Swiftwater

 Originally tied by Fred Brown and named for Swiftwater Creek, this version of the Swiftwater is one of the 11 Pocono named patterns listed in Don Dubois' impressive work, "The Fisherman's Handbook of Trout Flies," originally published in 1960.  This is version "A" of the Swiftwater.  The large number of variants of the Pocono flies in Don's work attests to the intense process of fly evolution and development that the rich fishery of the Poconos has spurred.

 

 

Recipe:

 

                Hook: standard wet fly, size 12

 

                Thread: black

 

                Body: peacock herl ends with orange floss midsection

 

                Throat: brown hackle

 

                Wing: grey barred mallard

 

 

 

Step 1:

 

                Tie the thread onto the hook just behind the eye and wrap a thread base to the bend. Leave a long tag end of thread and do not clip it off.

 

 

 

Step 2:

 

                Tie in a small bunch (5 or 6 strands) of peacock herl at the bend.   Return the thread a little less than a third of the way back toward the eye of the hook and leave it hanging there.

 

 

 

Step 3:

 

                Twist the peacock herl along with the tag end of thread into a rope. The tag end of thread will reinforce the herl. Now wrap the peacock herl rope in touching turns to the point where the thread is hanging (you may have to periodically re-twist the herl rope to maintain its integrity.) Tie down the herl at this point and continue to bind it along the shank of the hook another third of the way to the eye of the hook. Your thread should now be hanging at a point one third of the shank length back from the eye of the hook. Do not trim the peacock herl rope just yet.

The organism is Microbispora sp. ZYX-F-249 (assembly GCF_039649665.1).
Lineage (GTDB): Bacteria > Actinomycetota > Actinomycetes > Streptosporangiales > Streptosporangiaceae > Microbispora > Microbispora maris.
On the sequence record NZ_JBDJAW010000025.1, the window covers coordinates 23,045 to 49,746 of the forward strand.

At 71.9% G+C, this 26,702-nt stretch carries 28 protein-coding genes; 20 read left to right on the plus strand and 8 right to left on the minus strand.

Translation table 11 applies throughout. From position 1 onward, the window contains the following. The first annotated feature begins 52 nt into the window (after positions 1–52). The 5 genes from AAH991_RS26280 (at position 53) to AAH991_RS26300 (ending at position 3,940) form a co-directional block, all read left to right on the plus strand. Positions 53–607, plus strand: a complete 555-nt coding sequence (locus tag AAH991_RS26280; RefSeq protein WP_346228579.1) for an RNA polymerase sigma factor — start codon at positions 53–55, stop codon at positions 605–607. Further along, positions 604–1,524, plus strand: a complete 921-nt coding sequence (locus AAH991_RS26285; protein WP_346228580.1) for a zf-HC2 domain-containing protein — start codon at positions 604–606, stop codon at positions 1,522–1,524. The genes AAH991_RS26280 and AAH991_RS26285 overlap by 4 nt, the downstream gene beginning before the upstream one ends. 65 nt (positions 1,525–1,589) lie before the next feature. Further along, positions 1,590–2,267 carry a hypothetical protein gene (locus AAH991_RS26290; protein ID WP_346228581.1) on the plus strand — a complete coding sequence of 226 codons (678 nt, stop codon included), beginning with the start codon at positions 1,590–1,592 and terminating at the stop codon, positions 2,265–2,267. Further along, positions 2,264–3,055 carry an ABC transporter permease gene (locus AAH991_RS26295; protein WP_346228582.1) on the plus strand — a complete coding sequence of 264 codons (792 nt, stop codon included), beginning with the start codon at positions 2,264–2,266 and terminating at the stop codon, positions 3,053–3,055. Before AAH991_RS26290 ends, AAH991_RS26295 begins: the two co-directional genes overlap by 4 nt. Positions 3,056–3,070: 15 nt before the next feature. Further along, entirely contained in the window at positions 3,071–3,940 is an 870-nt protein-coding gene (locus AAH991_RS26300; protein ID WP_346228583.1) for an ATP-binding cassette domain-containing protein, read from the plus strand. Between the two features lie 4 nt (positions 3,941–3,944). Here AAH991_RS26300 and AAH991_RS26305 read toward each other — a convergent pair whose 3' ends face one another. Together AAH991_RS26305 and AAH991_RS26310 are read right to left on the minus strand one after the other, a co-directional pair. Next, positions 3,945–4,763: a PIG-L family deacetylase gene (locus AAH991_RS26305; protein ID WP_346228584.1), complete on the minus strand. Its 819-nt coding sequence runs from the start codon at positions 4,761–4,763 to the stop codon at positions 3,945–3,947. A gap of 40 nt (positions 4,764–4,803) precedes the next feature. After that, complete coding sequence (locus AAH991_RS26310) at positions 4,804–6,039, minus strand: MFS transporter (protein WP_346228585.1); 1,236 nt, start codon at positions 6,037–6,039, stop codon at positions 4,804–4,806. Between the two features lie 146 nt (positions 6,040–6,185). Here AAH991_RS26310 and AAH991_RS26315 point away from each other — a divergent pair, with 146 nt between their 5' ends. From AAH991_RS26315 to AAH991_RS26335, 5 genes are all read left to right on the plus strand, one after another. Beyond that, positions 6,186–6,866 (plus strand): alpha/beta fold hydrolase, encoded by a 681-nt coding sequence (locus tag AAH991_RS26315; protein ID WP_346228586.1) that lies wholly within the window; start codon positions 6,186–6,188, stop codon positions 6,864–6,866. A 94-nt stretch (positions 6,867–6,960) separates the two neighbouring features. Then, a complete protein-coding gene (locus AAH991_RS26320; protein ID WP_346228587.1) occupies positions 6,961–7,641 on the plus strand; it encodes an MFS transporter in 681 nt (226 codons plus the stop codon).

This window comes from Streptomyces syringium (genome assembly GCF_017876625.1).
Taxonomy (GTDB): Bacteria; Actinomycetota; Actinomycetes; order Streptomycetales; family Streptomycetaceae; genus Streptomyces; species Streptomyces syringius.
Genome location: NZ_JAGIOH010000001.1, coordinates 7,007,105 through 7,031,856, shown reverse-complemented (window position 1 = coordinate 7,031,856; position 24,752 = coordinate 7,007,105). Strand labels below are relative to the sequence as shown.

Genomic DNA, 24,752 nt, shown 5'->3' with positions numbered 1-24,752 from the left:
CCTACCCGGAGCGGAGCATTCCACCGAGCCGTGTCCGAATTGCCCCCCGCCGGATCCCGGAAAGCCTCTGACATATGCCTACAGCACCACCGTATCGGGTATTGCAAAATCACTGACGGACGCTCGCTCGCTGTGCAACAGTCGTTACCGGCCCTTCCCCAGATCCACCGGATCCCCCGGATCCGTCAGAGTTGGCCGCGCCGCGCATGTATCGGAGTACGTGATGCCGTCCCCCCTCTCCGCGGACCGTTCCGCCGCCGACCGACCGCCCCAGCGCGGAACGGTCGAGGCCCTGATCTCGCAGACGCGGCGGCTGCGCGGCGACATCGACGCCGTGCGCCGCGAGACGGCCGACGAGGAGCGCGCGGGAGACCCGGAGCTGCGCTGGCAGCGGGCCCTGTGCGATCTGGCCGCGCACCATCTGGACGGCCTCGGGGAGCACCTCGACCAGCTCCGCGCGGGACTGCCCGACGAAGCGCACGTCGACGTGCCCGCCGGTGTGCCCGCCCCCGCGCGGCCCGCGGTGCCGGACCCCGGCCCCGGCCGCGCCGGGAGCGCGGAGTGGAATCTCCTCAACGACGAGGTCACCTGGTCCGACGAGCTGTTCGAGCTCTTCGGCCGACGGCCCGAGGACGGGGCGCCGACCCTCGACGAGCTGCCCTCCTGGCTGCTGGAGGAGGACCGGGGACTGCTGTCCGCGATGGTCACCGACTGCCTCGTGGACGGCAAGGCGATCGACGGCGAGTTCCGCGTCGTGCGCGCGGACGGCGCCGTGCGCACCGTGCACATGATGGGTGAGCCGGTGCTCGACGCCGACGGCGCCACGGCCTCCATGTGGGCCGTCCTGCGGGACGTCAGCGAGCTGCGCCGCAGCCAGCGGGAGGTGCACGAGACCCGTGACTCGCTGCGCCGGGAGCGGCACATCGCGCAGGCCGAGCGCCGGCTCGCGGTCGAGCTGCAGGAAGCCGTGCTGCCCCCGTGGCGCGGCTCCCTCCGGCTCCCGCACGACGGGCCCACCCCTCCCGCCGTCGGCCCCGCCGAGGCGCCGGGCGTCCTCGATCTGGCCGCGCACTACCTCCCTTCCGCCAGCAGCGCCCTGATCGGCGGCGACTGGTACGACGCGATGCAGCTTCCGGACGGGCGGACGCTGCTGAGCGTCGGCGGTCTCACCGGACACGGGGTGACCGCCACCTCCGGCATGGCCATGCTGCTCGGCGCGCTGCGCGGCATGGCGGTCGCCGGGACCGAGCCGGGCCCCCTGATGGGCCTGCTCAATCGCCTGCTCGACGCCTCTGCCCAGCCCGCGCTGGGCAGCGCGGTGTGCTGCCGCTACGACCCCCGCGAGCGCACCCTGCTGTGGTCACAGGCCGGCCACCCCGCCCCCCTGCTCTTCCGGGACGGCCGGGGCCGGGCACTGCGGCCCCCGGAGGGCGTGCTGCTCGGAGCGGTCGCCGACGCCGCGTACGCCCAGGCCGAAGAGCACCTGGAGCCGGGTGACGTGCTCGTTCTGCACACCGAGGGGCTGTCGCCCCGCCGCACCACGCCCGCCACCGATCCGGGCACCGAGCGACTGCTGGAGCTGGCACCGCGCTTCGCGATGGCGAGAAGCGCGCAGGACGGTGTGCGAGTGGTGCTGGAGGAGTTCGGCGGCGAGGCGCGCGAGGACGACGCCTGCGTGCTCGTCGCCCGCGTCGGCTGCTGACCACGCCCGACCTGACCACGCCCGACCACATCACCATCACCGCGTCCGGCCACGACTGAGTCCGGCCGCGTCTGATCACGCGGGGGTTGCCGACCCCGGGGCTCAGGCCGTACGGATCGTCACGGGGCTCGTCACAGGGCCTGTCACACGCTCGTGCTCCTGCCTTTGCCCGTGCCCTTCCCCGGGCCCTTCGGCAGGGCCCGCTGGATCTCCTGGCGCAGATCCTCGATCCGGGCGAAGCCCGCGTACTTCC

Step 4:

 

                Tie in a piece of orange floss at this point and wrap the floss over the thread base you just created in the middle third of the shank. Wrap back to where the peacock herl was initially tied down and then wrap forward again to where the peacock herl is currently tied down, creating a double layer of floss over the middle third of the shank of the hook. Tie down the floss and trim the excess. Advance the thread past the peacock herl rope to a point just behind the eye of the hook (don’t bind down the peacock herl rope in the process.)

 

 

 

Step 5:

 

                Wrap the remainder of the peacock herl rope in touching turns to the point where the thread is hanging and tie it off, trimming the excess rope at this point. You should now have a body that has a midsection of orange floss with a section of peacock herl on either side of it.

 

 

 

Step 6:

 

                Tie in a bunch of brown hackle barbs underneath the hook just behind the eye to create a beard hackle.

 

 

 

Step 7:

 

                Tie in a bunch of grey mallard barred feather barbs on top of the hook for a wing. The length of the wing should extend to the bend of the hook or just beyond.

 

 

 

Step 8:

 

                Create a small thread head, whip finish, and cement.